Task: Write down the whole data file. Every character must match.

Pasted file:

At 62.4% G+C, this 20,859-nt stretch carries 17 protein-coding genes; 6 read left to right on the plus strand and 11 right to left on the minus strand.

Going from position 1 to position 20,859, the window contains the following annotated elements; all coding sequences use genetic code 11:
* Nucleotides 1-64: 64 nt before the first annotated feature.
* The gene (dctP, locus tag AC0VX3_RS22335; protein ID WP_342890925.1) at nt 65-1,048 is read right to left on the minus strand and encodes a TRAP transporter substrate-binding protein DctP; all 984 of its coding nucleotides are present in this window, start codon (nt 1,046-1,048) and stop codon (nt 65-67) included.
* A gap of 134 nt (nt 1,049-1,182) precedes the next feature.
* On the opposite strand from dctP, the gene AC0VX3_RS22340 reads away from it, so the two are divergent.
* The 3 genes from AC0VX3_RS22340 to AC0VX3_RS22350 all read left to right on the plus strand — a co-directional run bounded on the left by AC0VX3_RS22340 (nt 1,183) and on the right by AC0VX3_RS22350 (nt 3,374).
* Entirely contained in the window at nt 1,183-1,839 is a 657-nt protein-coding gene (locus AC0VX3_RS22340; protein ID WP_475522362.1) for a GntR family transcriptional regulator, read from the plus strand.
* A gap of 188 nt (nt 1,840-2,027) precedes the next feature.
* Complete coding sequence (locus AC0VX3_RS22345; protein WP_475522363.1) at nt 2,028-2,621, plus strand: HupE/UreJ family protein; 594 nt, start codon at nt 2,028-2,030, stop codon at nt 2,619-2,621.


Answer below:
At 62.4% G+C, this 20,859-nt stretch carries 17 protein-coding genes; 6 read left to right on the plus strand and 11 right to left on the minus strand.

Going from position 1 to position 20,859, the window contains the following annotated elements; all coding sequences use genetic code 11:
* Nucleotides 1-64: 64 nt before the first annotated feature.
* The gene (dctP, locus tag AC0VX3_RS22335; protein ID WP_342890925.1) at nt 65-1,048 is read right to left on the minus strand and encodes a TRAP transporter substrate-binding protein DctP; all 984 of its coding nucleotides are present in this window, start codon (nt 1,046-1,048) and stop codon (nt 65-67) included.
* A gap of 134 nt (nt 1,049-1,182) precedes the next feature.
* On the opposite strand from dctP, the gene AC0VX3_RS22340 reads away from it, so the two are divergent.
* The 3 genes from AC0VX3_RS22340 to AC0VX3_RS22350 all read left to right on the plus strand — a co-directional run bounded on the left by AC0VX3_RS22340 (nt 1,183) and on the right by AC0VX3_RS22350 (nt 3,374).
* Entirely contained in the window at nt 1,183-1,839 is a 657-nt protein-coding gene (locus AC0VX3_RS22340; protein ID WP_475522362.1) for a GntR family transcriptional regulator, read from the plus strand.
* A gap of 188 nt (nt 1,840-2,027) precedes the next feature.
* Complete coding sequence (locus AC0VX3_RS22345; protein WP_475522363.1) at nt 2,028-2,621, plus strand: HupE/UreJ family protein; 594 nt, start codon at nt 2,028-2,030, stop codon at nt 2,619-2,621.